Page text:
ST. PETERSBURG — Darryl Rouson, the hard-charging attorney and former head of the local NAACP, beat out two other contenders Tuesday in the Democratic primary to replace former Rep. Frank Peterman in the state Legislature.
"The people have said that they want bold and creative leadership," Rouson, 52, said Tuesday night from a celebration with supporters at the Boys & Girls Club in Midtown. "I'm just excited."
Rouson won 44 percent of the vote, beating activist and educator Charles McKenzie with 30 percent and St. Petersburg City Council member Earnest Williams with 25 percent.
District 55, where nearly two-thirds of voters are Democrats, includes parts of four counties: Pinellas, Hillsborough, Manatee and Sarasota. Pinellas residents make up two-thirds of the district's 44,529 Democrats.
Rouson, who was a Republican before he decided to run, will face write-in candidate Calvester Benjamin-Anderson in the general election April 15. If he wins, Rouson will finish out Peterman's term before facing a regular election in the fall.
McKenzie, 51, was encouraged by Tuesday's results, saying he would consider challenging Rouson in an August primary.
"We ran a very hard campaign on a very small budget, compared to what our opponents had, and we did an excellent job with it," McKenzie said. "I think I did well enough tonight to certainly inspire me to run again."
McKenzie spent about $10,300 on the campaign, compared to $43,500 for Rouson and $21,500 for Williams, according to the most recent reports to the state division of elections.
McKenzie was the least known candidate in the race, having moved to St. Petersburg, the district's heart, less than two years ago. A state coordinator for Jesse Jackson's Rainbow PUSH Coalition, he lived in Sarasota for more than 20 years. He won the most votes in Hillsborough, Manatee and Sarasota counties.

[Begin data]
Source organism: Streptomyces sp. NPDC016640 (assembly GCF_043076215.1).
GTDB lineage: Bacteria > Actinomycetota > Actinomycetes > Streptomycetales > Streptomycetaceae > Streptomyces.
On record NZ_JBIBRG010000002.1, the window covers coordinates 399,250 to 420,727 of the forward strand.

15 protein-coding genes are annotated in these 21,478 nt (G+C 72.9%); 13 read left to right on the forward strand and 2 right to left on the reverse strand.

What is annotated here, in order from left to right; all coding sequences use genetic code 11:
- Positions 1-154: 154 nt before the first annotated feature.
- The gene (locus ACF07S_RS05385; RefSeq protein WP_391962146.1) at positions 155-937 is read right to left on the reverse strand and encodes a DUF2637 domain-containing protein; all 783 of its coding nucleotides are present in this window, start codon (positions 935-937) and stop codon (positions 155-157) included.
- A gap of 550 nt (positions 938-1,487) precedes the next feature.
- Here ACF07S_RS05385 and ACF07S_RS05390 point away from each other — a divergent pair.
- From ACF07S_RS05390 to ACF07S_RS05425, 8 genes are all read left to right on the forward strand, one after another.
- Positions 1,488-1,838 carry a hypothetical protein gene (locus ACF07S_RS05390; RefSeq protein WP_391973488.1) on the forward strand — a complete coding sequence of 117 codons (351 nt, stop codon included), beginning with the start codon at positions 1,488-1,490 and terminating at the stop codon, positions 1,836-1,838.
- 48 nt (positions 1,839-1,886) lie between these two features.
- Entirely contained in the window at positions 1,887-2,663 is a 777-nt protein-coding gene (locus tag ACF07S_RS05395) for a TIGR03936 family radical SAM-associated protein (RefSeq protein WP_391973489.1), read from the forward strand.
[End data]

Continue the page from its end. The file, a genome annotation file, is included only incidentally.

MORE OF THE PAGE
Williams said Tuesday night that he wished Rouson well, putting a gracious finish on a campaign that had turned so personal that at one point the St. Petersburg Police Department investigated a threat of physical violence.
During the campaign, Williams, 61, brought up Rouson's past as a Republican and a crack cocaine addict.
He would not directly rule out running for the seat in the fall.
"It's really premature for me to even talk about running at this point," said Williams, who will resign from the City Council in April. "I just want to decompress a little bit and spend some time with the family."
Gov. Charlie Crist called the special election on Feb. 13, just six weeks before Tuesday's primary, after appointing Peterman to head the Florida Department of Juvenile Justice. Peterman endorsed Rouson.
The primary brought out 5,470 voters, or 12.3 percent of those eligible. Turnout was highest in Pinellas at 13.9 percent, 4,112 voters.
"We always wish it was a higher turnout, but that's substantial turnout for this type of election," said Nancy Whitlock, a spokeswoman for the Pinellas County supervisor of elections, explaining that the shortened campaign and unusual date of special elections lead to fewer voters casting ballots. "I'd say anything above 10 (percent) is good."
Stephanie Garry can be reached at email@example.com or (727) 892-2374.